Personal life

Strap in.  This is a long story.

In 2007, when Katawa Shoujo made the leap from a 4chan thread to an “official” forum, I was one of the first people to join.  Back then, apart from the admin who created the forum, all voices were equal.  Every day was cacophony.  It was exhilarating.

The picture that started it all.

I wanted badly to be a writer, so I contributed often.  Even back then, I knew that the secret to being noticed (and liked) was feedback.  But I was especially interested in how we, the ex-Anonymous, would form the necessary infrastructure to develop a game.  This was probably what helped me stand out the most.  When the admin finally decided to put together a team — an interim government of sorts — he asked me to join.  I happily accepted.

It was a disaster.

I think what we wanted, in our naïveté, was to harness “crowd creativity” for production.  So at first, we held public polls for little things, like what the characters’ names would be.  This was fun.  But as enthusiasm waned and people wondered when some actual development would start, we bumbled and stalled.  Displeasure grew.  We fled to our secret team forums, and it became increasingly clear that this pseudo-democracy wasn’t going to work in the long run.  The project needed a leader.

She didn't exist at the time.

But therein lay another layer of intrigue: The team didn’t really like the forum admin.  We hid it from him, of course, in the cowardly tradition of young men talking crap on the Internet.  As much as we didn’t like his leadership, he seemed poised to become top dog by default.  But patience was wearing thin.  People were dropping out, and it looked like the whole thing was going to die.

So, my last act as a member of the Katawa Shoujo team was a coup d’état.  I went behind the admin’s back, got support from the rest of the team, and publicly announced that a young firebrand named Cpl_Crud was going to be the new director of the project.  I left him some words of encouragement, and then I took my leave.  (The admin left me a goodbye as well.  I didn’t read it.)

I haven’t followed Katawa Shoujo much since then.  I understand that it’s about to be released in a couple of days.  I’m happy for its success, because believe me when I say that it almost blew up in the hangar.  But I still feel some shame when I see it mentioned, because it reminds me that my singular contribution to the VN world wasn’t my writing, or my ideas.  It was playing Judas.

But there is one thing.  One bright, little thing:

Way back, when it wasn’t even decided what the characters’ names were going to be, I gave a lot of attention to the burned girl.  I thought that she should have a demure name, something a little old-fashioned – maybe even a little ironic.  I pushed hard for it.  And after all this time, past the long-buried mistakes of youth, I’m delighted to find that this one thing still exists.  If there’s any salvation to be found for me in this whole sordid affair, it’s there.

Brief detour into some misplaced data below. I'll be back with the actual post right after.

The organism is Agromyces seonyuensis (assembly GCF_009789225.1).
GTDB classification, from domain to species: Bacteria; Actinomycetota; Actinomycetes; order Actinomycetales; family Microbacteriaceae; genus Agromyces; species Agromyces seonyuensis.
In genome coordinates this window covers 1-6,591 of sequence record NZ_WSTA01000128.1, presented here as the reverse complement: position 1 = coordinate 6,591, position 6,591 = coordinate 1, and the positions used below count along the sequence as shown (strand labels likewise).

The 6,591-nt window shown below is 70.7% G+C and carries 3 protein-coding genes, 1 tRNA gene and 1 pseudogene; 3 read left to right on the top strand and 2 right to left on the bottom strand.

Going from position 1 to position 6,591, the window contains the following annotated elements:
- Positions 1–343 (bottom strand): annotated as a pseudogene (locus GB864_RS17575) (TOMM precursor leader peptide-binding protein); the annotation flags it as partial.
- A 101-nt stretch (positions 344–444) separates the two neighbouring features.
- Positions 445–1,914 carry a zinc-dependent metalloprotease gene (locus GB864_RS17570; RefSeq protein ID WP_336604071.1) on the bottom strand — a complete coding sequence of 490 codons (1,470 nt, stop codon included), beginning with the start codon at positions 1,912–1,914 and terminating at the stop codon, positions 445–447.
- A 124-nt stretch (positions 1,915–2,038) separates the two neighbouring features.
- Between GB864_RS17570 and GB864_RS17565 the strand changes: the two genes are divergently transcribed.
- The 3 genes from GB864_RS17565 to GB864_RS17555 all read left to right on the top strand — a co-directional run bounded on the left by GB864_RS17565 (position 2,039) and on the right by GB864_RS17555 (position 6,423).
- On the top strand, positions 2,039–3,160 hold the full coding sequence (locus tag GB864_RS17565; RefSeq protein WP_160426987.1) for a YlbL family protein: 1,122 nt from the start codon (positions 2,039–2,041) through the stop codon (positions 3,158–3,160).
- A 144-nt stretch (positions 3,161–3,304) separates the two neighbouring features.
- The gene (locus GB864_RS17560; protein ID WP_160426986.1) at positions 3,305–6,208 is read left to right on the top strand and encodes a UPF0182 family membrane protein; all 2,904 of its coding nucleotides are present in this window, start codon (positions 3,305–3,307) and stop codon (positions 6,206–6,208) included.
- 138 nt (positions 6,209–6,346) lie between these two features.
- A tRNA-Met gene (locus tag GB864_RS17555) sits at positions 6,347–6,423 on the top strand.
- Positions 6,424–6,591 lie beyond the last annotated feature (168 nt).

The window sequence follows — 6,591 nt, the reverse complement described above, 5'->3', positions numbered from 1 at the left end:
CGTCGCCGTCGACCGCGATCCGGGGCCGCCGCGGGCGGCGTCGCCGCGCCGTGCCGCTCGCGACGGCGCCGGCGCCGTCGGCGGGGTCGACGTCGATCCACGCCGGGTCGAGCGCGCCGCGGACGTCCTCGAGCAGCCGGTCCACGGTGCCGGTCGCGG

Hanako…  I gave you your name.

Further reading

A fuller history of Katawa Shoujo‘s development, which puts the above in its proper context: A footnote, nothing more.

At last, it ends here.

Part 1

Part 2

Takatsuki Yayoi

The charm of Yayoi is her perfect sincerity.  She is an open book, which is why she needs someone who won’t take advantage of her naiveté, and who will appreciate her emotional frankness.  Schneider is just the right fit, a gentle person who appreciates the comforts of domestic life.  They would go grocery shopping for a home-cooked meal at the Takatsukis, ending with a family game of karuta – and, after her siblings have gone to bed, a little quality time on the couch.

Shijou Takane

Takane is odd.  If Iori is one end of the rich girl character spectrum, Takane is the other: A lady ever so slightly removed from normalcy.  Mefloraine, a meticulous and thoughtful person in her way, would savvy her eccentricities while keeping the Moon Princess down to earth.  On a chilly winter morning when Mef is artist-blocked, they would go to the beach to collect shells, sharing a thermos of chocolate tea and listening to the waves.

Amami Haruka

There is no formula to Haruka, no special hooks or idiosyncrasies, except an interest in music and a kind of glowing positivity.  Foshizzel is an ideal match; their mutual joie de vivre would reinforce itself.  They would eat at a MOS Burger, then hang out in a music shop, flipping through records and trying out the instruments.  Cynical onlookers will roll their eyes and tweet things like “Dear annoyingly happy couple in the guitar section, please GTFO,” while secretly being very jealous.

Hoshii Miki

Everybody wants Miki, but few are ready for her.  If you’re the kind of person who worries at all, her independence and devil-may-care laziness (and tendency to get hit on) is a sure recipe for meltdown.  Digitalboy, though, might be able to roll with her motion, while being relaxed enough to let her take care of herself.  They would visit a summer festival and go on a gut-busting gastronomic bender through the food stalls, ending with fireworks on the riverbank.

All of these ships are people I’ve gotten to know personally.  I’ve met them, heard their voices, worked with them.  I’m able to write about them because they’ve breached the boundary between virtually real and for-really-real.  This series doesn’t even begin to cover everyone.